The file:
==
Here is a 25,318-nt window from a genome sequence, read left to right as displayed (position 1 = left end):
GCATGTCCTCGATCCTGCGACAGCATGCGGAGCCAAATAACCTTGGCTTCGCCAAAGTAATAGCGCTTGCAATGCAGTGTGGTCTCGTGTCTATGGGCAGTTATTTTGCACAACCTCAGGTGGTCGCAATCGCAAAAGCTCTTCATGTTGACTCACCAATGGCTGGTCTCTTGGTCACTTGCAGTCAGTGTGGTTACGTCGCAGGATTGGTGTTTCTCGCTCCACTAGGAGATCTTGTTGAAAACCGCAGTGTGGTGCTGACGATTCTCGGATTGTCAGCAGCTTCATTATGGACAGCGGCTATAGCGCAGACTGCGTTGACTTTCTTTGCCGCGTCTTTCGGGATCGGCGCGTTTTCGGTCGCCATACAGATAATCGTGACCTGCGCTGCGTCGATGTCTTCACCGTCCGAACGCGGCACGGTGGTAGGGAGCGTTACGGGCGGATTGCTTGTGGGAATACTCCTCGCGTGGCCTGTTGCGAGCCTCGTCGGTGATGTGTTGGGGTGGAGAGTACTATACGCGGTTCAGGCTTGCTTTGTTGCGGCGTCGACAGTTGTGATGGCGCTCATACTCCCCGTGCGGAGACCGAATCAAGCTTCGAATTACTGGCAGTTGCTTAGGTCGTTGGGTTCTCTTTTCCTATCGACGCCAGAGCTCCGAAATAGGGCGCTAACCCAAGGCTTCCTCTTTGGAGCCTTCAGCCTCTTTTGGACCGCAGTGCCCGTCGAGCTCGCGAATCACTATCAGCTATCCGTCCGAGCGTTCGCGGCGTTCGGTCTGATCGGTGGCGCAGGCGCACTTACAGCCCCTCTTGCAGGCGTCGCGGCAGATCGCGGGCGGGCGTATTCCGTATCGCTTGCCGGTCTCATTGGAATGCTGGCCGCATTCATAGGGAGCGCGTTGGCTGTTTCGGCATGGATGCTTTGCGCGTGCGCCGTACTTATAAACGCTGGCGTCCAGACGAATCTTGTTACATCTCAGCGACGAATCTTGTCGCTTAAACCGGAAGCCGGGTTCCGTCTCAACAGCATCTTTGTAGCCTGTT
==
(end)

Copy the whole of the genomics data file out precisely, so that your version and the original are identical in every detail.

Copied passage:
Here is a 25,318-nt window from a genome sequence, read left to right as displayed (position 1 = left end):
GCATGTCCTCGATCCTGCGACAGCATGCGGAGCCAAATAACCTTGGCTTCGCCAAAGTAATAGCGCTTGCAATGCAGTGTGGTCTCGTGTCTATGGGCAGTTATTTTGCACAACCTCAGGTGGTCGCAATCGCAAAAGCTCTTCATGTTGACTCACCAATGGCTGGTCTCTTGGTCACTTGCAGTCAGTGTGGTTACGTCGCAGGATTGGTGTTTCTCGCTCCACTAGGAGATCTTGTTGAAAACCGCAGTGTGGTGCTGACGATTCTCGGATTGTCAGCAGCTTCATTATGGACAGCGGCTATAGCGCAGACTGCGTTGACTTTCTTTGCCGCGTCTTTCGGGATCGGCGCGTTTTCGGTCGCCATACAGATAATCGTGACCTGCGCTGCGTCGATGTCTTCACCGTCCGAACGCGGCACGGTGGTAGGGAGCGTTACGGGCGGATTGCTTGTGGGAATACTCCTCGCGTGGCCTGTTGCGAGCCTCGTCGGTGATGTGTTGGGGTGGAGAGTACTATACGCGGTTCAGGCTTGCTTTGTTGCGGCGTCGACAGTTGTGATGGCGCTCATACTCCCCGTGCGGAGACCGAATCAAGCTTCGAATTACTGGCAGTTGCTTAGGTCGTTGGGTTCTCTTTTCCTATCGACGCCAGAGCTCCGAAATAGGGCGCTAACCCAAGGCTTCCTCTTTGGAGCCTTCAGCCTCTTTTGGACCGCAGTGCCCGTCGAGCTCGCGAATCACTATCAGCTATCCGTCCGAGCGTTCGCGGCGTTCGGTCTGATCGGTGGCGCAGGCGCACTTACAGCCCCTCTTGCAGGCGTCGCGGCAGATCGCGGGCGGGCGTATTCCGTATCGCTTGCCGGTCTCATTGGAATGCTGGCCGCATTCATAGGGAGCGCGTTGGCTGTTTCGGCATGGATGCTTTGCGCGTGCGCCGTACTTATAAACGCTGGCGTCCAGACGAATCTTGTTACATCTCAGCGACGAATCTTGTCGCTTAAACCGGAAGCCGGGTTCCGTCTCAACAGCATCTTTGTAGCCTGTT